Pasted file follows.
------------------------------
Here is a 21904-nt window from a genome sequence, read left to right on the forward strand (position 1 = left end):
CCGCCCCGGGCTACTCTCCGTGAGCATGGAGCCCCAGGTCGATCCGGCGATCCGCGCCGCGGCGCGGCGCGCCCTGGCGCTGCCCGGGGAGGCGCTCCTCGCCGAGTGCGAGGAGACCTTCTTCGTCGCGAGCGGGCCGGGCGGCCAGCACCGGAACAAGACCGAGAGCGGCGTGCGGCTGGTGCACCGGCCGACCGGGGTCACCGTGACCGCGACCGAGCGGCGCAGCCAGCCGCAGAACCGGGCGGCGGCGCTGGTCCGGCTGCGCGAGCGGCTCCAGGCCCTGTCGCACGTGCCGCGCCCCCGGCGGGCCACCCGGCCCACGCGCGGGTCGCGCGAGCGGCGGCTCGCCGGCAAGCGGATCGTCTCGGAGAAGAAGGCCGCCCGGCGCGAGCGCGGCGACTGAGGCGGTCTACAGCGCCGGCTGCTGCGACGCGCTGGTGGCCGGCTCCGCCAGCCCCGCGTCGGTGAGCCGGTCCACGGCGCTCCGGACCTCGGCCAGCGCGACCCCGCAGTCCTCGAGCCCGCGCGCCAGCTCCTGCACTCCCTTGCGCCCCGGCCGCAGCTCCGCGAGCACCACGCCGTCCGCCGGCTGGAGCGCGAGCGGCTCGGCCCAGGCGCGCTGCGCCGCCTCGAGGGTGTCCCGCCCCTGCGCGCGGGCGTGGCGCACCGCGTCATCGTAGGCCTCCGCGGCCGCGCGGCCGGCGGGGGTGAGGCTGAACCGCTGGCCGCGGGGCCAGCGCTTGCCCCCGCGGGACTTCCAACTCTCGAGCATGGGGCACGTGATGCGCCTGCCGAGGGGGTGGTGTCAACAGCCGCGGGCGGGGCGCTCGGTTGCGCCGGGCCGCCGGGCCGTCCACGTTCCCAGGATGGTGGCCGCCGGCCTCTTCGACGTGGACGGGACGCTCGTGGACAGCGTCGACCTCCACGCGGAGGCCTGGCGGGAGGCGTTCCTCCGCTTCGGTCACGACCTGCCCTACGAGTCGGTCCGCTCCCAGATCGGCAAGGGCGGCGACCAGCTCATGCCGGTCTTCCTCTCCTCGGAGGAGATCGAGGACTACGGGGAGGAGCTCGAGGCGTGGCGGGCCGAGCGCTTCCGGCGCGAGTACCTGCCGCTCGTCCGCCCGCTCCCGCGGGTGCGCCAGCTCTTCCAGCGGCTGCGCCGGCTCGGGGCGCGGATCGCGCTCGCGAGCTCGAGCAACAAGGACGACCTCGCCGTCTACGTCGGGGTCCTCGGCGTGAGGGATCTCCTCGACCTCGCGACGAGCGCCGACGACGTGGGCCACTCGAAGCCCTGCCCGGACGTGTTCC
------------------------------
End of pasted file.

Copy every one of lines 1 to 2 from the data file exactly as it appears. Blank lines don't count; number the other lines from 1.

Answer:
Here is a 21904-nt window from a genome sequence, read left to right on the forward strand (position 1 = left end):
CCGCCCCGGGCTACTCTCCGTGAGCATGGAGCCCCAGGTCGATCCGGCGATCCGCGCCGCGGCGCGGCGCGCCCTGGCGCTGCCCGGGGAGGCGCTCCTCGCCGAGTGCGAGGAGACCTTCTTCGTCGCGAGCGGGCCGGGCGGCCAGCACCGGAACAAGACCGAGAGCGGCGTGCGGCTGGTGCACCGGCCGACCGGGGTCACCGTGACCGCGACCGAGCGGCGCAGCCAGCCGCAGAACCGGGCGGCGGCGCTGGTCCGGCTGCGCGAGCGGCTCCAGGCCCTGTCGCACGTGCCGCGCCCCCGGCGGGCCACCCGGCCCACGCGCGGGTCGCGCGAGCGGCGGCTCGCCGGCAAGCGGATCGTCTCGGAGAAGAAGGCCGCCCGGCGCGAGCGCGGCGACTGAGGCGGTCTACAGCGCCGGCTGCTGCGACGCGCTGGTGGCCGGCTCCGCCAGCCCCGCGTCGGTGAGCCGGTCCACGGCGCTCCGGACCTCGGCCAGCGCGACCCCGCAGTCCTCGAGCCCGCGCGCCAGCTCCTGCACTCCCTTGCGCCCCGGCCGCAGCTCCGCGAGCACCACGCCGTCCGCCGGCTGGAGCGCGAGCGGCTCGGCCCAGGCGCGCTGCGCCGCCTCGAGGGTGTCCCGCCCCTGCGCGCGGGCGTGGCGCACCGCGTCATCGTAGGCCTCCGCGGCCGCGCGGCCGGCGGGGGTGAGGCTGAACCGCTGGCCGCGGGGCCAGCGCTTGCCCCCGCGGGACTTCCAACTCTCGAGCATGGGGCACGTGATGCGCCTGCCGAGGGGGTGGTGTCAACAGCCGCGGGCGGGGCGCTCGGTTGCGCCGGGCCGCCGGGCCGTCCACGTTCCCAGGATGGTGGCCGCCGGCCTCTTCGACGTGGACGGGACGCTCGTGGACAGCGTCGACCTCCACGCGGAGGCCTGGCGGGAGGCGTTCCTCCGCTTCGGTCACGACCTGCCCTACGAGTCGGTCCGCTCCCAGATCGGCAAGGGCGGCGACCAGCTCATGCCGGTCTTCCTCTCCTCGGAGGAGATCGAGGACTACGGGGAGGAGCTCGAGGCGTGGCGGGCCGAGCGCTTCCGGCGCGAGTACCTGCCGCTCGTCCGCCCGCTCCCGCGGGTGCGCCAGCTCTTCCAGCGGCTGCGCCGGCTCGGGGCGCGGATCGCGCTCGCGAGCTCGAGCAACAAGGACGACCTCGCCGTCTACGTCGGGGTCCTCGGCGTGAGGGATCTCCTCGACCTCGCGACGAGCGCCGACGACGTGGGCCACTCGAAGCCCTGCCCGGACGTGTTCC